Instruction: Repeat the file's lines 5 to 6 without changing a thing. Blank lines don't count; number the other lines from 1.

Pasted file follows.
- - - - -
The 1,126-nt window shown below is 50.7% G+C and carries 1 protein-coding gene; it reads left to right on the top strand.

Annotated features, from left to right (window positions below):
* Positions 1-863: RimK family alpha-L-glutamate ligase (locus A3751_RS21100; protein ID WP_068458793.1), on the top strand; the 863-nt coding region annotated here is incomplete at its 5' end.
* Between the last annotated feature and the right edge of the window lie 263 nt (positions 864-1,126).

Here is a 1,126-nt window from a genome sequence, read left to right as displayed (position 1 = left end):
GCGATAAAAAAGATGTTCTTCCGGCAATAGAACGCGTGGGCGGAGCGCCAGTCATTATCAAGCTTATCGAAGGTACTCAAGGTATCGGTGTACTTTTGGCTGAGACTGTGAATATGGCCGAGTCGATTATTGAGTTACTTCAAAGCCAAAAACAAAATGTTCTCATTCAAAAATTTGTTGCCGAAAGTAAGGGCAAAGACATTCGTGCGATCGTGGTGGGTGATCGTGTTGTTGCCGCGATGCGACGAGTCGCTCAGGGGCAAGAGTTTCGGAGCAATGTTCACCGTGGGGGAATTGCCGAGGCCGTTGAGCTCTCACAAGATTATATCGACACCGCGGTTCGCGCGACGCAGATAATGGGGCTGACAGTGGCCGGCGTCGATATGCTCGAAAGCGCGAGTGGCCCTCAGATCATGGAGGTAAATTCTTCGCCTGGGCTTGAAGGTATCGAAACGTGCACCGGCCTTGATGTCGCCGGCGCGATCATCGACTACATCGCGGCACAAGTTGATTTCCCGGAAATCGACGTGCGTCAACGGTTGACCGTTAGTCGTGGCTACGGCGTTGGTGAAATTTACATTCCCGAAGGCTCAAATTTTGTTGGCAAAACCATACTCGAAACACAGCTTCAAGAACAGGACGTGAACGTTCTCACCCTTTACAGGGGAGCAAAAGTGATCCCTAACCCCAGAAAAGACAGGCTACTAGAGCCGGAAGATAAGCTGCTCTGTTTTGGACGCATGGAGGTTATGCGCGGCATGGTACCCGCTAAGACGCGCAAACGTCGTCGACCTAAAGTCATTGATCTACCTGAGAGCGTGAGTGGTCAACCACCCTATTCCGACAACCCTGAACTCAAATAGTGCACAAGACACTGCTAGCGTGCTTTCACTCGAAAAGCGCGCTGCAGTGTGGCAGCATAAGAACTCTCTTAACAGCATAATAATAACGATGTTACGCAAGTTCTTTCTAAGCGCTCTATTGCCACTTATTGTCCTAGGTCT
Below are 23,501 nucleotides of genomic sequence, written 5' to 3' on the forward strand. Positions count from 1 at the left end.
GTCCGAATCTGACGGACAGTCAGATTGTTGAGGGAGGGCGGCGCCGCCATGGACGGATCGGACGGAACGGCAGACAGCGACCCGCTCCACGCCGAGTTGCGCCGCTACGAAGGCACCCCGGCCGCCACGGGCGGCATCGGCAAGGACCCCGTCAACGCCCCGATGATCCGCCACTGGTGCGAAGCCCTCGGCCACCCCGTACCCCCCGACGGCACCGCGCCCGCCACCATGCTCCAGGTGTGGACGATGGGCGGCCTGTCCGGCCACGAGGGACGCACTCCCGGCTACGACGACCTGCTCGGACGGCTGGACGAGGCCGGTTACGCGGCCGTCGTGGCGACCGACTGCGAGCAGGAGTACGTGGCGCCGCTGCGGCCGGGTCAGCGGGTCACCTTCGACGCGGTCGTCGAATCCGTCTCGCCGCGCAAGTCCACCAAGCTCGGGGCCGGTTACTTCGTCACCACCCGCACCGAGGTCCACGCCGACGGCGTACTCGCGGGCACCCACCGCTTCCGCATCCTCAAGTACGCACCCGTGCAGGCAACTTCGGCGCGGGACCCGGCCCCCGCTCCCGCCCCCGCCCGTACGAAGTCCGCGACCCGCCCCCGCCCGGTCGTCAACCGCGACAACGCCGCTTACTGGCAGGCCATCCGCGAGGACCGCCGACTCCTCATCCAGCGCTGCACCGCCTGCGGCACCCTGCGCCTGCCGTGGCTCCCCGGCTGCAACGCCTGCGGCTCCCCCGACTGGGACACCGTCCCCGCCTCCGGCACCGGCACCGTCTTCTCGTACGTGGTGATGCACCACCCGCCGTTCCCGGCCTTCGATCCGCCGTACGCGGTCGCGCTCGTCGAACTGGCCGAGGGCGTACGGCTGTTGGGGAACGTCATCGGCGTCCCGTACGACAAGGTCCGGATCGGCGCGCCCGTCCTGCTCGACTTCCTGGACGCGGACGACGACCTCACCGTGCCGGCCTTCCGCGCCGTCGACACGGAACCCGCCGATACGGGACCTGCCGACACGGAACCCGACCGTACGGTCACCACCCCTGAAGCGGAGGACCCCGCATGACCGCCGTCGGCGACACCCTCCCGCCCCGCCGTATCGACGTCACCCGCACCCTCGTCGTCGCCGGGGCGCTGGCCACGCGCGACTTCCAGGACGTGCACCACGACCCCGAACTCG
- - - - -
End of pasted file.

Here is a 1,126-nt window from a genome sequence, read left to right as displayed (position 1 = left end):
GCGATAAAAAAGATGTTCTTCCGGCAATAGAACGCGTGGGCGGAGCGCCAGTCATTATCAAGCTTATCGAAGGTACTCAAGGTATCGGTGTACTTTTGGCTGAGACTGTGAATATGGCCGAGTCGATTATTGAGTTACTTCAAAGCCAAAAACAAAATGTTCTCATTCAAAAATTTGTTGCCGAAAGTAAGGGCAAAGACATTCGTGCGATCGTGGTGGGTGATCGTGTTGTTGCCGCGATGCGACGAGTCGCTCAGGGGCAAGAGTTTCGGAGCAATGTTCACCGTGGGGGAATTGCCGAGGCCGTTGAGCTCTCACAAGATTATATCGACACCGCGGTTCGCGCGACGCAGATAATGGGGCTGACAGTGGCCGGCGTCGATATGCTCGAAAGCGCGAGTGGCCCTCAGATCATGGAGGTAAATTCTTCGCCTGGGCTTGAAGGTATCGAAACGTGCACCGGCCTTGATGTCGCCGGCGCGATCATCGACTACATCGCGGCACAAGTTGATTTCCCGGAAATCGACGTGCGTCAACGGTTGACCGTTAGTCGTGGCTACGGCGTTGGTGAAATTTACATTCCCGAAGGCTCAAATTTTGTTGGCAAAACCATACTCGAAACACAGCTTCAAGAACAGGACGTGAACGTTCTCACCCTTTACAGGGGAGCAAAAGTGATCCCTAACCCCAGAAAAGACAGGCTACTAGAGCCGGAAGATAAGCTGCTCTGTTTTGGACGCATGGAGGTTATGCGCGGCATGGTACCCGCTAAGACGCGCAAACGTCGTCGACCTAAAGTCATTGATCTACCTGAGAGCGTGAGTGGTCAACCACCCTATTCCGACAACCCTGAACTCAAATAGTGCACAAGACACTGCTAGCGTGCTTTCACTCGAAAAGCGCGCTGCAGTGTGGCAGCATAAGAACTCTCTTAACAGCATAATAATAACGATGTTACGCAAGTTCTTTCTAAGCGCTCTATTGCCACTTATTGTCCTAGGTCT